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Reading great literature well has the power to cultivate virtue. Great literature increases knowledge of and desire for the good life by showing readers what virtue looks like and where vice leads. It is not just what one reads but how one reads that cultivates virtue. Reading good literature well requires one to practice numerous virtues, such as patience, diligence, and prudence. And learning to judge wisely a character in a book, in turn, forms the reader's own character.

Acclaimed author Karen Swallow Prior takes readers on a guided tour through works of great literature both ancient and modern, exploring twelve virtues that philosophers and theologians throughout history have identified as most essential for good character and the good life. In reintroducing ancient virtues that are as relevant and essential today as ever, Prior draws on the best classical and Christian thinkers, including Aristotle, Aquinas, and Augustine. Covering authors from Henry Fielding to Cormac McCarthy, Jane Austen to George Saunders, and Flannery O'Connor to F. Scott Fitzgerald, Prior explores some of the most compelling universal themes found in the pages of classic books, helping readers learn to love life, literature, and God through their encounters with great writing. In examining works by these authors and more, Prior shows why virtues such as prudence, temperance, humility, and patience are still necessary for human flourishing and civil society. The book includes end-of-chapter reflection questions geared toward book club discussions, features original artwork throughout, and includes a foreword from Leland Ryken.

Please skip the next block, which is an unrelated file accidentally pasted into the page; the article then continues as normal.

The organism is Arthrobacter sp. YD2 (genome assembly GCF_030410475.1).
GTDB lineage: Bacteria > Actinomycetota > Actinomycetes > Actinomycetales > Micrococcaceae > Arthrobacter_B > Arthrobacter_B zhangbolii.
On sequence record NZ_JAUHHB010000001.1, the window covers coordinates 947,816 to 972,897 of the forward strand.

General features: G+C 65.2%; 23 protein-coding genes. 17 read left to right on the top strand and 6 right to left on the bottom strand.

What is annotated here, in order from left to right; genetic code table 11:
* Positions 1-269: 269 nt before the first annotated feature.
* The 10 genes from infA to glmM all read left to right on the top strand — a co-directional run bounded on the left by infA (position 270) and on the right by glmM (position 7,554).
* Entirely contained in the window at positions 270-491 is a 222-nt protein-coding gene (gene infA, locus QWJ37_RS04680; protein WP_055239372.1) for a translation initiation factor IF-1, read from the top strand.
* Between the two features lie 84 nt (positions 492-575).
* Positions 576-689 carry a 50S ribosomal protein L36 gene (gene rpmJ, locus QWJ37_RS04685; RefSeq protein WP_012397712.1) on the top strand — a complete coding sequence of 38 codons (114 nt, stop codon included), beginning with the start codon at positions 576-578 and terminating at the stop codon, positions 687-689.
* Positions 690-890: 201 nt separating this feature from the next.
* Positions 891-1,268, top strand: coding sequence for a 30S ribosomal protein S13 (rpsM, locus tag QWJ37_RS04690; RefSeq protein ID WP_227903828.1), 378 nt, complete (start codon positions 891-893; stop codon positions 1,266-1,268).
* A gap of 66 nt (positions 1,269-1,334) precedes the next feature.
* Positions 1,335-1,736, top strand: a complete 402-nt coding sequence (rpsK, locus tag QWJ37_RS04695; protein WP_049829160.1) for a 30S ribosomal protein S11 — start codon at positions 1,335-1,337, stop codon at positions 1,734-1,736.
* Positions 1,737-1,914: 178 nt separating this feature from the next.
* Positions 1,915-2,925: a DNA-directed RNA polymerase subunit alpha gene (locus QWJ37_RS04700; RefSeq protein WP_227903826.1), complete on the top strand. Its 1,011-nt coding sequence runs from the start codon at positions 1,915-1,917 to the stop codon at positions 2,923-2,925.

About the Author

Karen Swallow Prior

Karen Swallow Prior is Professor of English at Liberty University and an award-winning teacher. She is a contributing writer for The Atlantic.com and for Christianity Today, where she blogs frequently at Her.meneutics. Her writing has appeared in Relevant, Think Christian, and Salvo. She is a Research Fellow with the Ethics and Religious Liberty Commission of the Southern Baptist Convention, a member of INK: A Creative Collective, and a member of the Faith Advisory Council of the Humane Society of the United States. She and her husband live on a 100-year old homestead in central Virginia with sundry horses, dogs, and chickens. And lots of books.



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